* * * *
April 15, 2022 – It’s Holy Week, which means Easter is coming. But Holy Week includes Good Friday, today, which “commemorates the crucifixion of Jesus and his subsequent death.” And which can include”self-guided time of reflection.” Which led to some reflection on Thomas Merton. You can type “Merton” in the search engine above right, but today I’d like to focus on two past posts, 2014’s On Thomas Merton, and 2021’s “Zen in the Art of College Football.”
Merton was a Roman Catholic monk. But in later life he found similarities between his orthodox Catholicism and the exotic Eastern religions that were all the rage back in the 1970s. One biographer said Merton was helped in his spiritual quest by both Christian mysticism and his “wide knowledge of Oriental religions.” Merton became fascinated with Zen Buddhism and writer D. T. Suzuki. He studied Taoism, “regular” Buddhism and Hinduism.
But dallying in these exotic Eastern disciplines didn’t weaken his Catholicism, his Christian faith. If anything, they strengthened that faith. As the biographer wrote:
[B]y approaching the spiritual quest at unexpected angles, they opened up new ways of thought and new ways of experiencing that invigorated and released him. . .
Which led to my theory, that studying the Bible was meant to liberate the human spirit, not shackle it. Which goes along with the idea expressed in Luke 24:45, where Jesus opened His disciples’ minds so they could understand the Scriptures. Which brings up “a moment of zen.”
As one Zen Master said, “You are like this cup; you are full of ideas. You come and ask for teaching, but your cup is full; I can’t put anything in. Before I can teach you, you’ll have to empty your cup.” And if you think that sounds non-Biblical, see Philippians 2:7, where Paul said Jesus “emptied himself, by taking the form of a servant, being born in the likeness of men.”
But why? What example was Jesus trying to set? What point was He trying to make?
This is harder than you might realize. By the time we reach adulthood we are so full of information that we don’t even notice it’s there. We might consider ourselves to be open-minded, but in fact, everything we learn is filtered through many assumptions and then classified to fit into the knowledge we already possess.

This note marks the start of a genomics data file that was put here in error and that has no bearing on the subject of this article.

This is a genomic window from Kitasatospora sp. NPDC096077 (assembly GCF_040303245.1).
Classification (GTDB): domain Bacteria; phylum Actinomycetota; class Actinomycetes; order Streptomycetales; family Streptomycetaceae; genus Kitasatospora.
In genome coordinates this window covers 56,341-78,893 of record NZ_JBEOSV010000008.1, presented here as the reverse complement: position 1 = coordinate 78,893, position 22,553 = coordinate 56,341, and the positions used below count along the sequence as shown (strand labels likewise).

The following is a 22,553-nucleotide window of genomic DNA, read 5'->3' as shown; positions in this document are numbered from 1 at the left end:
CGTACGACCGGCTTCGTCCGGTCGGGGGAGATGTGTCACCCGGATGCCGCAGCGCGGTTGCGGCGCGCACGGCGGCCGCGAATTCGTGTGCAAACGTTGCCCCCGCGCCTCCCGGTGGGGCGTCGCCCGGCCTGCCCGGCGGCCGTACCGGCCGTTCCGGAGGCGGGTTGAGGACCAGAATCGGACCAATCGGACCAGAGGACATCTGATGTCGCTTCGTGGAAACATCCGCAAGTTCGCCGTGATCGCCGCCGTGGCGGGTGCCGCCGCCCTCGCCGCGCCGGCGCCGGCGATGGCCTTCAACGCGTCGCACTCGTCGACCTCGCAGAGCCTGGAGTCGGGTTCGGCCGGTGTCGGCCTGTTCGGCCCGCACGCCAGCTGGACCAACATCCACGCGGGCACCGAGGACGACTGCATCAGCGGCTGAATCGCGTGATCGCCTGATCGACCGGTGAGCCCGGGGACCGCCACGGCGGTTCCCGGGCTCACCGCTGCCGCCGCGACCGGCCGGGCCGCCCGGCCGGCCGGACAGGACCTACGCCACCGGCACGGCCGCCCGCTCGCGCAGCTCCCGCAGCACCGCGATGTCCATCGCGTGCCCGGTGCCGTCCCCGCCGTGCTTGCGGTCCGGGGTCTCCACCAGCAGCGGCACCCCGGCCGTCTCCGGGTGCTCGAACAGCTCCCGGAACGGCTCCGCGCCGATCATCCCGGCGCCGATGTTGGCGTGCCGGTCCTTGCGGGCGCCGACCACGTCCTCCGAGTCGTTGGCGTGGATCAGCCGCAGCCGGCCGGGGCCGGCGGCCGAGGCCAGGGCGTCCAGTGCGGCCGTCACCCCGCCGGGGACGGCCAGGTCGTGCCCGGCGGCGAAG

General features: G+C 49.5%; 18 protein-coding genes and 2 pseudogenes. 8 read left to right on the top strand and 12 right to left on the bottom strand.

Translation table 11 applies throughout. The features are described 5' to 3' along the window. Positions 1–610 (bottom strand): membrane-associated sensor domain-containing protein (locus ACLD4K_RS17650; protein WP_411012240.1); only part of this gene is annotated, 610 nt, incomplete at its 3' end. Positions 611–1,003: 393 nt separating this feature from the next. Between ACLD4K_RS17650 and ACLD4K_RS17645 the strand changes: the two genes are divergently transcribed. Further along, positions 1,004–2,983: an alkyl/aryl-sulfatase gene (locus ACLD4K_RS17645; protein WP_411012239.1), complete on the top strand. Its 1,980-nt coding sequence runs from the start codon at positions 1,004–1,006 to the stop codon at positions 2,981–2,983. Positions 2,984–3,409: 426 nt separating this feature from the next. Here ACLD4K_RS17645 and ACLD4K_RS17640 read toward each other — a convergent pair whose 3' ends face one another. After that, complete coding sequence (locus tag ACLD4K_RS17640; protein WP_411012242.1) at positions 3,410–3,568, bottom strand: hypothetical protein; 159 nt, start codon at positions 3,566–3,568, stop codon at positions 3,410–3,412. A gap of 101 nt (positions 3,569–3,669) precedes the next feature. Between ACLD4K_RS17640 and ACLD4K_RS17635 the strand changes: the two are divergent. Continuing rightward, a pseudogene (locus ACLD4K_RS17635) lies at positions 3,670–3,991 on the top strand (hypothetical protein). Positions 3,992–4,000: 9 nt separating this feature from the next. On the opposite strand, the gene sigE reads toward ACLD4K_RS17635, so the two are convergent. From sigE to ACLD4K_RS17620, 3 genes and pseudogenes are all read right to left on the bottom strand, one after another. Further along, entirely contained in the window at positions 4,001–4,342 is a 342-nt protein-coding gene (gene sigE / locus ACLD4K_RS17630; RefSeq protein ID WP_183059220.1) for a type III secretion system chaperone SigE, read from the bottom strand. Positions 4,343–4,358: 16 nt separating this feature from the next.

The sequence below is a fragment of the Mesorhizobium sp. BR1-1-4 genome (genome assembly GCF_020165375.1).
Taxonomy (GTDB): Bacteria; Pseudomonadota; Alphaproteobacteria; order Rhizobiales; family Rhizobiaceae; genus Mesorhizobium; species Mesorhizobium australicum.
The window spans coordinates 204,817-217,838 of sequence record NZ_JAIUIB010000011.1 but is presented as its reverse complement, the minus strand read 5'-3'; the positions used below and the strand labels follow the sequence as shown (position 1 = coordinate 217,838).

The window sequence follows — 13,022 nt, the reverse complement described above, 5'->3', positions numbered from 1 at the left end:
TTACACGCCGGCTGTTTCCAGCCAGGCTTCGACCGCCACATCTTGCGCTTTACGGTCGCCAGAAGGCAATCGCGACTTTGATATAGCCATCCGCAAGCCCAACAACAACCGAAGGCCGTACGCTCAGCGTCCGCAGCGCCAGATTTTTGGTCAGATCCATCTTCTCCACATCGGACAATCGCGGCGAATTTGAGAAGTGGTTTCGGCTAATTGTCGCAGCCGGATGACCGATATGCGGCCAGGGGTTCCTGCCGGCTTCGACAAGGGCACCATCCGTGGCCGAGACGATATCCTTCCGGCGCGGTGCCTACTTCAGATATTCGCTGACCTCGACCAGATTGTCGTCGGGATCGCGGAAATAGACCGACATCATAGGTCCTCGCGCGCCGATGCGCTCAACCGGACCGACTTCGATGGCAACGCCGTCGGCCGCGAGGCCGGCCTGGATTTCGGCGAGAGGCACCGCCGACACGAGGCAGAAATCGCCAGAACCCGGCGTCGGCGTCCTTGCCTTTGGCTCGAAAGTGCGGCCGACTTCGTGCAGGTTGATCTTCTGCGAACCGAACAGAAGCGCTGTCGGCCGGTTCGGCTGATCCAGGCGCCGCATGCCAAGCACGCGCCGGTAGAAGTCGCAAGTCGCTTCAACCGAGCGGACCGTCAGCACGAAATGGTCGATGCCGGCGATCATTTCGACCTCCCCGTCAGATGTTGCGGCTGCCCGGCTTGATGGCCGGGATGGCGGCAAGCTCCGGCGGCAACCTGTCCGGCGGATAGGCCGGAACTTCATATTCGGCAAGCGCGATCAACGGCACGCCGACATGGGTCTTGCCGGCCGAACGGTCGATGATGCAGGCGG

That’s all from Empty Your Cup, an Old Zen Saying. Then there’s another old Zen saying, that a child looks at a mountain and sees a mountain, an adult looks at a mountain and sees many things, but that a Zen master looks at a mountain and sees – a mountain. Which seems to mirror what Jesus said in Matthew 18:3, “Truly I tell you, unless you change and become like little children, you will never enter the kingdom of heaven.”
So maybe becoming like a child again means – among other things – looking at a mountain and seeing … a mountain. And that in turn seems to involve dropping layers of life-long preconceptions, loosening up spiritual “hardened arteries,” and opening up to the majesty of God’s creation and His gift of Jesus. In other words, be open minded, open up to God’s majesty.
Not to mention the majesty of God coming to earth in the form of Jesus, and His living among us for 33 years – just to help us out – then making the ultimate “ultimate sacrifice.”
* * * *
Getting back to Good Friday, in 2016 I posted An Annunciation-Good Friday anomaly. The “anomaly” was that in 2016 the Annunciation fell on the same day as Good Friday, “in which the liturgical color is black.” The wearing of black liturgical color begins at the end of the Maundy Thursday evening service. (In Western churches.) That’s when the altar is stripped and “clergy no longer wear the purple or red that is customary throughout Great Lent.” Instead they don black vestments until Easter Sunday, when – as we know – there is a happy ending.
I may not be able to post anything on Easter Sunday until well into next week. In the meantime you could check other past posts, like Happy Easter – April 2020! I posted that a month after the current COVID pandemic started, and that continues “even to this day.” That post noted that I got two books from the local library, including The Plague, by Albert Camus. (The other was What Jesus Meant, by Garry Wills.) Anyway, for a more cheerful note on the reason for the season, see See On Easter Season – AND BEYOND, and Frohliche Ostern – “Happy Easter!”
* * * *
* * * *
The upper image is courtesy of Pontius Pilate – Wikipedia.
Re: Book of Common Prayer. See page 339, under Holy Eucharist: Rite One:
Almighty and everliving God, we most heartily thank thee for that thou dost feed us, in these holy mysteries, with the spiritual food of the most precious Body and Blood of thy Son our Savior Jesus Christ; and dost assure us thereby of thy favor and goodness towards us; and that we are very members incorporate in the mystical body of thy Son, the blessed company of all faithful people…
Or see The Online Book of Common Prayer.
Re: Prior posts on Thomas Merton. Some of them are missing the images that I put in, which means in the upcoming week after Easter that I’ll have to go back and update them.
Re “Dropping layers of life-long preconceptions.” Another metaphor: Cleaning your “assumption filters” on a regular basis. (See Dirty Air Filter – Image Results.)
The lower image is courtesy of Easter – Wikipedia.
* * * *